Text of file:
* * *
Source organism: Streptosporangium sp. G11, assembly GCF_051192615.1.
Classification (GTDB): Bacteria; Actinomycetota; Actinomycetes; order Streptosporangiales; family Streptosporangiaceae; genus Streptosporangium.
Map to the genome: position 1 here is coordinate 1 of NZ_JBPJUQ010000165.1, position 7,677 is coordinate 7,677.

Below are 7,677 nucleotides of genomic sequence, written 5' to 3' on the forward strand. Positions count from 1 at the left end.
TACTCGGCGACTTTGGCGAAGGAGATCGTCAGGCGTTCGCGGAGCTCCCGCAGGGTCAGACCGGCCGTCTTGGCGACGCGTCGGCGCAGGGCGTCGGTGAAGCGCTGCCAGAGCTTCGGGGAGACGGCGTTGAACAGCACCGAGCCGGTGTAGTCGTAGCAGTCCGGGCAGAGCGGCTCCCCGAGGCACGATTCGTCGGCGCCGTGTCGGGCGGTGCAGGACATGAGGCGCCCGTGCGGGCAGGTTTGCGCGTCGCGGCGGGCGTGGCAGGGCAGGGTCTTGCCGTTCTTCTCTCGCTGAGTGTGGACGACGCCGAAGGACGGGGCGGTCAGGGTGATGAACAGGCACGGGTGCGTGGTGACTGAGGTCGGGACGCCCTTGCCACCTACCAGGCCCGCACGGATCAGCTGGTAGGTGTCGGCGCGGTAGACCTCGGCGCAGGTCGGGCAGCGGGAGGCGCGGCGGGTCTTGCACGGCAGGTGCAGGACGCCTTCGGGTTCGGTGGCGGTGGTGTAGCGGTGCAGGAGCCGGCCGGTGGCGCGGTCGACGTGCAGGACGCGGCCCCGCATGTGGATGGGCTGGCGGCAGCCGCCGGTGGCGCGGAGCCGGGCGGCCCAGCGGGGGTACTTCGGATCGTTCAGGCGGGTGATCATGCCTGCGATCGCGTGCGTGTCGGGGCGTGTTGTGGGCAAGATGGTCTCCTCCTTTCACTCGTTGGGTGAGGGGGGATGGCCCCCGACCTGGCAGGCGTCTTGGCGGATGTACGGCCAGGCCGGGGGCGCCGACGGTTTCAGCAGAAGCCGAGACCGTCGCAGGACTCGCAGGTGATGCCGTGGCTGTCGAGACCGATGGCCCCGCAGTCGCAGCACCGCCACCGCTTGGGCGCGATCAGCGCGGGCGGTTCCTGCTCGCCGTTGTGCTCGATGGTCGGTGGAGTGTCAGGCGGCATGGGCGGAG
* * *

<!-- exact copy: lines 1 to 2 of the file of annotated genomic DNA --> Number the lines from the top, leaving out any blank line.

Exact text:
Source organism: Streptosporangium sp. G11, assembly GCF_051192615.1.
Classification (GTDB): Bacteria; Actinomycetota; Actinomycetes; order Streptosporangiales; family Streptosporangiaceae; genus Streptosporangium.